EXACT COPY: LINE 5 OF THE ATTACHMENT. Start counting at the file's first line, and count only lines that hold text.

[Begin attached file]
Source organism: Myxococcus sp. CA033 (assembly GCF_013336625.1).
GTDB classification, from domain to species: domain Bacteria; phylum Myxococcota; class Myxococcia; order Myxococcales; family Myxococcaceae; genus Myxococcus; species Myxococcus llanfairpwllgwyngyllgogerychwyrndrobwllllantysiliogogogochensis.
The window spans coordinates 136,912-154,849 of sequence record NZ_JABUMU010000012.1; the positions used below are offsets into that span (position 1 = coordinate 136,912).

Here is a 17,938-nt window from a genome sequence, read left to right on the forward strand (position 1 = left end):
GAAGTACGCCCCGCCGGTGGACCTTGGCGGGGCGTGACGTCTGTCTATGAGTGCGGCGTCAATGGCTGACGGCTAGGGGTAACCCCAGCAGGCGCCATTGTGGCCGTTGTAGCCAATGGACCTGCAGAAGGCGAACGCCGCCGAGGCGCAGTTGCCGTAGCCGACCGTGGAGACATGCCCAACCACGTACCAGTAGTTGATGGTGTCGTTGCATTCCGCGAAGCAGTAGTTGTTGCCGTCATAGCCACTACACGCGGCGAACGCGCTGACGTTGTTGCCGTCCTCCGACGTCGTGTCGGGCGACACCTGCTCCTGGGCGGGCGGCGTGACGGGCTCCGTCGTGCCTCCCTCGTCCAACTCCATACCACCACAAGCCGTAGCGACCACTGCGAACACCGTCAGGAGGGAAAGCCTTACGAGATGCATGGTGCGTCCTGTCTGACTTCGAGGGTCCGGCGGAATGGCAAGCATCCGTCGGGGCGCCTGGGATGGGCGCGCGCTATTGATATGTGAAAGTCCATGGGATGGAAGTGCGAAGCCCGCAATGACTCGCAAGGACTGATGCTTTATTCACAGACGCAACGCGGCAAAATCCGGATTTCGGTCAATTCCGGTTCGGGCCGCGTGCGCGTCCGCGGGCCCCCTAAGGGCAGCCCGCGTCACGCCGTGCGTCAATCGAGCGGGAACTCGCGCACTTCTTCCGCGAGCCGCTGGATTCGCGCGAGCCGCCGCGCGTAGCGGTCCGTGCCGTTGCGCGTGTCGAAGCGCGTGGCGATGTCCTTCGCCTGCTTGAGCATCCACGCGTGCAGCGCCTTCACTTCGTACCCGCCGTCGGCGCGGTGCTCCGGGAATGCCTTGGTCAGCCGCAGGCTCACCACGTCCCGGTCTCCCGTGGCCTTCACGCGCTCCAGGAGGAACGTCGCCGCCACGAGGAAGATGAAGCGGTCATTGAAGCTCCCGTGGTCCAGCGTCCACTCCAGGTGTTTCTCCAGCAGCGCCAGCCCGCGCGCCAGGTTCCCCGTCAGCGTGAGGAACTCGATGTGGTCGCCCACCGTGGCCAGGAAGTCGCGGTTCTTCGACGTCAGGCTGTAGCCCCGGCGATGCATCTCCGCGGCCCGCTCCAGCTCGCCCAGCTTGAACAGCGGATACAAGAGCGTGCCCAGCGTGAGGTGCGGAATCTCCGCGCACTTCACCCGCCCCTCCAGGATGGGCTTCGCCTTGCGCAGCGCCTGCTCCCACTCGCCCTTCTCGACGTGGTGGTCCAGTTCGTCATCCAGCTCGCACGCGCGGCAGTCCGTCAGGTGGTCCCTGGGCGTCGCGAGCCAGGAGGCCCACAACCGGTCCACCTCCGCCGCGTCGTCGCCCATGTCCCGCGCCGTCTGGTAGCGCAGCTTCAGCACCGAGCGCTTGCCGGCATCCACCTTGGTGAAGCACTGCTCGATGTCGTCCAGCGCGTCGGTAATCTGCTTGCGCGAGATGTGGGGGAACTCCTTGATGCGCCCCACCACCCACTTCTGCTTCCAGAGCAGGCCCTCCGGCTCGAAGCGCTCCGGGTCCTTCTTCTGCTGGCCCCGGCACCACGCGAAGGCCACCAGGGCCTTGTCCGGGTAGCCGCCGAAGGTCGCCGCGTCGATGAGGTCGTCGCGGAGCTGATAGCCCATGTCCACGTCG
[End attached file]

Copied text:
GAAGTACGCCCCGCCGGTGGACCTTGGCGGGGCGTGACGTCTGTCTATGAGTGCGGCGTCAATGGCTGACGGCTAGGGGTAACCCCAGCAGGCGCCATTGTGGCCGTTGTAGCCAATGGACCTGCAGAAGGCGAACGCCGCCGAGGCGCAGTTGCCGTAGCCGACCGTGGAGACATGCCCAACCACGTACCAGTAGTTGATGGTGTCGTTGCATTCCGCGAAGCAGTAGTTGTTGCCGTCATAGCCACTACACGCGGCGAACGCGCTGACGTTGTTGCCGTCCTCCGACGTCGTGTCGGGCGACACCTGCTCCTGGGCGGGCGGCGTGACGGGCTCCGTCGTGCCTCCCTCGTCCAACTCCATACCACCACAAGCCGTAGCGACCACTGCGAACACCGTCAGGAGGGAAAGCCTTACGAGATGCATGGTGCGTCCTGTCTGACTTCGAGGGTCCGGCGGAATGGCAAGCATCCGTCGGGGCGCCTGGGATGGGCGCGCGCTATTGATATGTGAAAGTCCATGGGATGGAAGTGCGAAGCCCGCAATGACTCGCAAGGACTGATGCTTTATTCACAGACGCAACGCGGCAAAATCCGGATTTCGGTCAATTCCGGTTCGGGCCGCGTGCGCGTCCGCGGGCCCCCTAAGGGCAGCCCGCGTCACGCCGTGCGTCAATCGAGCGGGAACTCGCGCACTTCTTCCGCGAGCCGCTGGATTCGCGCGAGCCGCCGCGCGTAGCGGTCCGTGCCGTTGCGCGTGTCGAAGCGCGTGGCGATGTCCTTCGCCTGCTTGAGCATCCACGCGTGCAGCGCCTTCACTTCGTACCCGCCGTCGGCGCGGTGCTCCGGGAATGCCTTGGTCAGCCGCAGGCTCACCACGTCCCGGTCTCCCGTGGCCTTCACGCGCTCCAGGAGGAACGTCGCCGCCACGAGGAAGATGAAGCGGTCATTGAAGCTCCCGTGGTCCAGCGTCCACTCCAGGTGTTTCTCCAGCAGCGCCAGCCCGCGCGCCAGGTTCCCCGTCAGCGTGAGGAACTCGATGTGGTCGCCCACCGTGGCCAGGAAGTCGCGGTTCTTCGACGTCAGGCTGTAGCCCCGGCGATGCATCTCCGCGGCCCGCTCCAGCTCGCCCAGCTTGAACAGCGGATACAAGAGCGTGCCCAGCGTGAGGTGCGGAATCTCCGCGCACTTCACCCGCCCCTCCAGGATGGGCTTCGCCTTGCGCAGCGCCTGCTCCCACTCGCCCTTCTCGACGTGGTGGTCCAGTTCGTCATCCAGCTCGCACGCGCGGCAGTCCGTCAGGTGGTCCCTGGGCGTCGCGAGCCAGGAGGCCCACAACCGGTCCACCTCCGCCGCGTCGTCGCCCATGTCCCGCGCCGTCTGGTAGCGCAGCTTCAGCACCGAGCGCTTGCCGGCATCCACCTTGGTGAAGCACTGCTCGATGTCGTCCAGCGCGTCGGTAATCTGCTTGCGCGAGATGTGGGGGAACTCCTTGATGCGCCCCACCACCCACTTCTGCTTCCAGAGCAGGCCCTCCGGCTCGAAGCGCTCCGGGTCCTTCTTCTGCTGGCCCCGGCACCACGCGAAGGCCACCAGGGCCTTGTCCGGGTAGCCGCCGAAGGTCGCCGCGTCGATGAGGTCGTCGCGGAGCTGATAGCCCATGTCCACGTCG